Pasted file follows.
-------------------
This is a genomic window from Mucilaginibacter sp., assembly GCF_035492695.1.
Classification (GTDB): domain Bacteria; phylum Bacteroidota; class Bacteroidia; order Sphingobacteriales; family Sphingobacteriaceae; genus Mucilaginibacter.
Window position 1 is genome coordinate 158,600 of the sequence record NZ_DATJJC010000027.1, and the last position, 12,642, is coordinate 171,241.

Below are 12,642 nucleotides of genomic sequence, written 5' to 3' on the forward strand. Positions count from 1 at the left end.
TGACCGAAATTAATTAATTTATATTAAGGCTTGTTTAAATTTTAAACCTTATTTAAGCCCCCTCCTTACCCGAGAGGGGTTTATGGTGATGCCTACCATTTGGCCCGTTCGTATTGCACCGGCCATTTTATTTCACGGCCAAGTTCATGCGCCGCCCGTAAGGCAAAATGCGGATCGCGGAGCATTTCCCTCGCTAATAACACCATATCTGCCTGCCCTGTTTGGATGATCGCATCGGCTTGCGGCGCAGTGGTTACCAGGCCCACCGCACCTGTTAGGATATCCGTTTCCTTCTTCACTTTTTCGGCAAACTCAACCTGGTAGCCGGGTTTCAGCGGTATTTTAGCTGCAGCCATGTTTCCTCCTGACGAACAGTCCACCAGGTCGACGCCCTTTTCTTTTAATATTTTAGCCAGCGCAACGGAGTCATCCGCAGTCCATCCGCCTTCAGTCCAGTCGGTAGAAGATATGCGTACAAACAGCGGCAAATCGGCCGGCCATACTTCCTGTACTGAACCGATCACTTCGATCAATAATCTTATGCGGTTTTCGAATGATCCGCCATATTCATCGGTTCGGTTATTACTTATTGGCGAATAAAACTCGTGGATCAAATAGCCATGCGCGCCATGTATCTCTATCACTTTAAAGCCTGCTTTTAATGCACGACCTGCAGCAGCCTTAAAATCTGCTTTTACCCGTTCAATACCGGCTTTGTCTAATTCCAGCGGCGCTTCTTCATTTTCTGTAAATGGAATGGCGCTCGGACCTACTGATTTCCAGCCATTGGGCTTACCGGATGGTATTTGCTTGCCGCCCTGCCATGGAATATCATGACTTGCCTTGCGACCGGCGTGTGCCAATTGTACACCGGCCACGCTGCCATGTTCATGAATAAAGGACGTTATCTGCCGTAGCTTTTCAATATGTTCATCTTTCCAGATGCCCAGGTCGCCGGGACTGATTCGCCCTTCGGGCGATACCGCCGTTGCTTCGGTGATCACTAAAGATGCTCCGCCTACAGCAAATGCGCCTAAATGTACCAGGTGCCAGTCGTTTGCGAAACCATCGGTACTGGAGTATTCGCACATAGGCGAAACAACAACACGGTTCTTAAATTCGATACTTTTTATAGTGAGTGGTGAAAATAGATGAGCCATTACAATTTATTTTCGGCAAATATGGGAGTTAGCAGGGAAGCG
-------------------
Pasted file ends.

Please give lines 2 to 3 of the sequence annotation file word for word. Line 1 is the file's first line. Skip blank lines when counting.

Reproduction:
Classification (GTDB): domain Bacteria; phylum Bacteroidota; class Bacteroidia; order Sphingobacteriales; family Sphingobacteriaceae; genus Mucilaginibacter.
Window position 1 is genome coordinate 158,600 of the sequence record NZ_DATJJC010000027.1, and the last position, 12,642, is coordinate 171,241.